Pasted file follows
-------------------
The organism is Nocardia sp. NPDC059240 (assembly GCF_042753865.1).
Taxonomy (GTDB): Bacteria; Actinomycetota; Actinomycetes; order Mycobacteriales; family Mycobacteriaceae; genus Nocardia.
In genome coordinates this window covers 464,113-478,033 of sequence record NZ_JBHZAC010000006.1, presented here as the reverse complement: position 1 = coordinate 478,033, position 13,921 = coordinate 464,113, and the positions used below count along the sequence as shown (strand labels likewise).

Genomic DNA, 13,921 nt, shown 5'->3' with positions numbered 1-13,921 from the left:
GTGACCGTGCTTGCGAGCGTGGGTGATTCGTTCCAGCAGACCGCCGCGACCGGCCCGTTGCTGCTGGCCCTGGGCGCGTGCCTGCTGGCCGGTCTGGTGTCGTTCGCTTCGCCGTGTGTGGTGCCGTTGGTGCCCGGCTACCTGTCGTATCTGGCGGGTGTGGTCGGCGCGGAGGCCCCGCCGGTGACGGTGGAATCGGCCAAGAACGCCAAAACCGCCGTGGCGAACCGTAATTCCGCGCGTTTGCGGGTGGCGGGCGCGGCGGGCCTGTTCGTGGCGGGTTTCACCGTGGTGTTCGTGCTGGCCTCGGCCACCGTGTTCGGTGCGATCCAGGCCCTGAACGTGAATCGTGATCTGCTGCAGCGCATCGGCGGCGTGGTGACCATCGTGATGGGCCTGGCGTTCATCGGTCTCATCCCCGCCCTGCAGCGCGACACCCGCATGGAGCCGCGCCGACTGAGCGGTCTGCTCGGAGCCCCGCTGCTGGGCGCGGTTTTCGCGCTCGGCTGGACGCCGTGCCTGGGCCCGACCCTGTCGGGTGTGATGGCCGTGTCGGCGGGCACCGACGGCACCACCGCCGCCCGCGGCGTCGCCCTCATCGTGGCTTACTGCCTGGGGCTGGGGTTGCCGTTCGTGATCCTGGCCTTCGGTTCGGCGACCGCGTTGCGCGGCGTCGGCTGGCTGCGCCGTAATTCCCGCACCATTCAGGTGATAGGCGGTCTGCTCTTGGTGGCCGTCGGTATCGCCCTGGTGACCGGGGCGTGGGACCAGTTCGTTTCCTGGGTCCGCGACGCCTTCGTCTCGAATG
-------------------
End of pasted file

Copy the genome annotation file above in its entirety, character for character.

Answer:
The organism is Nocardia sp. NPDC059240 (assembly GCF_042753865.1).
Taxonomy (GTDB): Bacteria; Actinomycetota; Actinomycetes; order Mycobacteriales; family Mycobacteriaceae; genus Nocardia.
In genome coordinates this window covers 464,113-478,033 of sequence record NZ_JBHZAC010000006.1, presented here as the reverse complement: position 1 = coordinate 478,033, position 13,921 = coordinate 464,113, and the positions used below count along the sequence as shown (strand labels likewise).

Genomic DNA, 13,921 nt, shown 5'->3' with positions numbered 1-13,921 from the left:
GTGACCGTGCTTGCGAGCGTGGGTGATTCGTTCCAGCAGACCGCCGCGACCGGCCCGTTGCTGCTGGCCCTGGGCGCGTGCCTGCTGGCCGGTCTGGTGTCGTTCGCTTCGCCGTGTGTGGTGCCGTTGGTGCCCGGCTACCTGTCGTATCTGGCGGGTGTGGTCGGCGCGGAGGCCCCGCCGGTGACGGTGGAATCGGCCAAGAACGCCAAAACCGCCGTGGCGAACCGTAATTCCGCGCGTTTGCGGGTGGCGGGCGCGGCGGGCCTGTTCGTGGCGGGTTTCACCGTGGTGTTCGTGCTGGCCTCGGCCACCGTGTTCGGTGCGATCCAGGCCCTGAACGTGAATCGTGATCTGCTGCAGCGCATCGGCGGCGTGGTGACCATCGTGATGGGCCTGGCGTTCATCGGTCTCATCCCCGCCCTGCAGCGCGACACCCGCATGGAGCCGCGCCGACTGAGCGGTCTGCTCGGAGCCCCGCTGCTGGGCGCGGTTTTCGCGCTCGGCTGGACGCCGTGCCTGGGCCCGACCCTGTCGGGTGTGATGGCCGTGTCGGCGGGCACCGACGGCACCACCGCCGCCCGCGGCGTCGCCCTCATCGTGGCTTACTGCCTGGGGCTGGGGTTGCCGTTCGTGATCCTGGCCTTCGGTTCGGCGACCGCGTTGCGCGGCGTCGGCTGGCTGCGCCGTAATTCCCGCACCATTCAGGTGATAGGCGGTCTGCTCTTGGTGGCCGTCGGTATCGCCCTGGTGACCGGGGCGTGGGACCAGTTCGTTTCCTGGGTCCGCGACGCCTTCGTCTCGAATG